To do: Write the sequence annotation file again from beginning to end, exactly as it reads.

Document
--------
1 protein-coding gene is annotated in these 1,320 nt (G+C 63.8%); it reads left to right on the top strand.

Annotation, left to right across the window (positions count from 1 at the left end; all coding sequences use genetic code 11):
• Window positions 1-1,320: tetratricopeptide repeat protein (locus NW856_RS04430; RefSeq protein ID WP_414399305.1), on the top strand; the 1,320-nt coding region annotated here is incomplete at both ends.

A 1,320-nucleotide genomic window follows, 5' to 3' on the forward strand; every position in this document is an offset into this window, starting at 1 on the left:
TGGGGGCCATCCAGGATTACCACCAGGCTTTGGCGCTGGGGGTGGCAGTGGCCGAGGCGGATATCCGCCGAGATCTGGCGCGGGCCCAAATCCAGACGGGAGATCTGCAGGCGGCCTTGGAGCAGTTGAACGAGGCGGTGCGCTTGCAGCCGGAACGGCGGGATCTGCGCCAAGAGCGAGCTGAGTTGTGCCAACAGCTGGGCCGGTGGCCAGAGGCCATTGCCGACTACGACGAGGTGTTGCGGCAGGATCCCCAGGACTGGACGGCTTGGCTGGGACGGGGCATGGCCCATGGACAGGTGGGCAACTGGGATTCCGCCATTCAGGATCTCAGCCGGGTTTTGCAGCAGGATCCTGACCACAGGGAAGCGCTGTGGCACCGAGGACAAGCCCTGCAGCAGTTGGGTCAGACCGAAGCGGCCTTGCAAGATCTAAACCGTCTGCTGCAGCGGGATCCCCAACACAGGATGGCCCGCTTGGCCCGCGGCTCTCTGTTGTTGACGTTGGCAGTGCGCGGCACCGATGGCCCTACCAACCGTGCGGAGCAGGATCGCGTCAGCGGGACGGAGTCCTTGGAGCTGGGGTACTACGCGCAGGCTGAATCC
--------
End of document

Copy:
1 protein-coding gene is annotated in these 1,320 nt (G+C 63.8%); it reads left to right on the top strand.

Annotation, left to right across the window (positions count from 1 at the left end; all coding sequences use genetic code 11):
• Window positions 1-1,320: tetratricopeptide repeat protein (locus NW856_RS04430; RefSeq protein ID WP_414399305.1), on the top strand; the 1,320-nt coding region annotated here is incomplete at both ends.

A 1,320-nucleotide genomic window follows, 5' to 3' on the forward strand; every position in this document is an offset into this window, starting at 1 on the left:
TGGGGGCCATCCAGGATTACCACCAGGCTTTGGCGCTGGGGGTGGCAGTGGCCGAGGCGGATATCCGCCGAGATCTGGCGCGGGCCCAAATCCAGACGGGAGATCTGCAGGCGGCCTTGGAGCAGTTGAACGAGGCGGTGCGCTTGCAGCCGGAACGGCGGGATCTGCGCCAAGAGCGAGCTGAGTTGTGCCAACAGCTGGGCCGGTGGCCAGAGGCCATTGCCGACTACGACGAGGTGTTGCGGCAGGATCCCCAGGACTGGACGGCTTGGCTGGGACGGGGCATGGCCCATGGACAGGTGGGCAACTGGGATTCCGCCATTCAGGATCTCAGCCGGGTTTTGCAGCAGGATCCTGACCACAGGGAAGCGCTGTGGCACCGAGGACAAGCCCTGCAGCAGTTGGGTCAGACCGAAGCGGCCTTGCAAGATCTAAACCGTCTGCTGCAGCGGGATCCCCAACACAGGATGGCCCGCTTGGCCCGCGGCTCTCTGTTGTTGACGTTGGCAGTGCGCGGCACCGATGGCCCTACCAACCGTGCGGAGCAGGATCGCGTCAGCGGGACGGAGTCCTTGGAGCTGGGGTACTACGCGCAGGCTGAATCC